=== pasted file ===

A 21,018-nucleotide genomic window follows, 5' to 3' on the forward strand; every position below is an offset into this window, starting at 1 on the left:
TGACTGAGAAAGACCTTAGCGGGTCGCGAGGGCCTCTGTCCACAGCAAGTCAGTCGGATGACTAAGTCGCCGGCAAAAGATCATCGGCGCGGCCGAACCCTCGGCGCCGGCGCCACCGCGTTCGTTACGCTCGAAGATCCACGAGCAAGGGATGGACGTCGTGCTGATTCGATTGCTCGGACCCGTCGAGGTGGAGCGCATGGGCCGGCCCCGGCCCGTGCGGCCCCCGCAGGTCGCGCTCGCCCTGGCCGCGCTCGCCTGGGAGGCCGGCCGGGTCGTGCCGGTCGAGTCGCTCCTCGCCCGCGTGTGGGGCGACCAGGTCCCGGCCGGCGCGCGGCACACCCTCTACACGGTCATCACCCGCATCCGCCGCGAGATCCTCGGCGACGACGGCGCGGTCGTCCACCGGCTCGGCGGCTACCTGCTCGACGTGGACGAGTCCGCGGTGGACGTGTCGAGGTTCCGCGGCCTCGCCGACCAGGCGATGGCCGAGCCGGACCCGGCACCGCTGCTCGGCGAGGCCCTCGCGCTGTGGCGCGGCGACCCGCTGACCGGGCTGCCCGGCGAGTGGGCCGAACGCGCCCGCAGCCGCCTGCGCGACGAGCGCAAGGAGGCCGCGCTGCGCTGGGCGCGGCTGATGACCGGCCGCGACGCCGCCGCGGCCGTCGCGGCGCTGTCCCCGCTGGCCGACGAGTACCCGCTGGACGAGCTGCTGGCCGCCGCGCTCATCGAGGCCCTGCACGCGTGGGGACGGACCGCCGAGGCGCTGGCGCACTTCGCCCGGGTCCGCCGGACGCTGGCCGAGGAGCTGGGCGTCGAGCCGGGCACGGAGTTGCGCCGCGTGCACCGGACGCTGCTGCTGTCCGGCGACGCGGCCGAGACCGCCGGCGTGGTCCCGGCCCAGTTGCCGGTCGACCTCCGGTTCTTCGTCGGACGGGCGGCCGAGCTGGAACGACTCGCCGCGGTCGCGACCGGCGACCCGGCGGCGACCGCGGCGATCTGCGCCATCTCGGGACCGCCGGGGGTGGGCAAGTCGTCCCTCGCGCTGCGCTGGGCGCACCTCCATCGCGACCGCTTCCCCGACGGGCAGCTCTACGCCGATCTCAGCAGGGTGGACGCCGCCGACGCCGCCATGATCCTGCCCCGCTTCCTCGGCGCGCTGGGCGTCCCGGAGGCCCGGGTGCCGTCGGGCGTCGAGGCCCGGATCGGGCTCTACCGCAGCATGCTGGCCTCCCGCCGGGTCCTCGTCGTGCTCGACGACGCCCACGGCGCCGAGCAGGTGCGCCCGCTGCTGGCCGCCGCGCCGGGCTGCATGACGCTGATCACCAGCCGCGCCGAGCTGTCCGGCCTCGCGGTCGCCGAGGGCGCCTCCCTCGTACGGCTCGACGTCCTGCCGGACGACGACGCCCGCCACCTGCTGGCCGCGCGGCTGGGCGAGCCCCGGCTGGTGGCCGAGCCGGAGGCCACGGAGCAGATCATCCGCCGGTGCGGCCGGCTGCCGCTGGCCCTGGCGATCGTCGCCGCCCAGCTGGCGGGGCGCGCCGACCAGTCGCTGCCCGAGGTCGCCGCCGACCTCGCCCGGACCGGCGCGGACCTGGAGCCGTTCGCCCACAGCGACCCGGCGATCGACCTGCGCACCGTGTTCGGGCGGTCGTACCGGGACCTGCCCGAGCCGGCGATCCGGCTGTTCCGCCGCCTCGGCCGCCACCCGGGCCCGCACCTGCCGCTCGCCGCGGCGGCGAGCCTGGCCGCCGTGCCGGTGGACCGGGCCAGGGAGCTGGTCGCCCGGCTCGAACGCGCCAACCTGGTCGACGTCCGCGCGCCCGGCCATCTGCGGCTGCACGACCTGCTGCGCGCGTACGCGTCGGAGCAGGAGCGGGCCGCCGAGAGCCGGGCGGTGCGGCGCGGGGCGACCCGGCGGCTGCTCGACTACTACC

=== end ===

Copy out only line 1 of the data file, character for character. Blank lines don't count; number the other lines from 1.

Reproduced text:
A 21,018-nucleotide genomic window follows, 5' to 3' on the forward strand; every position below is an offset into this window, starting at 1 on the left: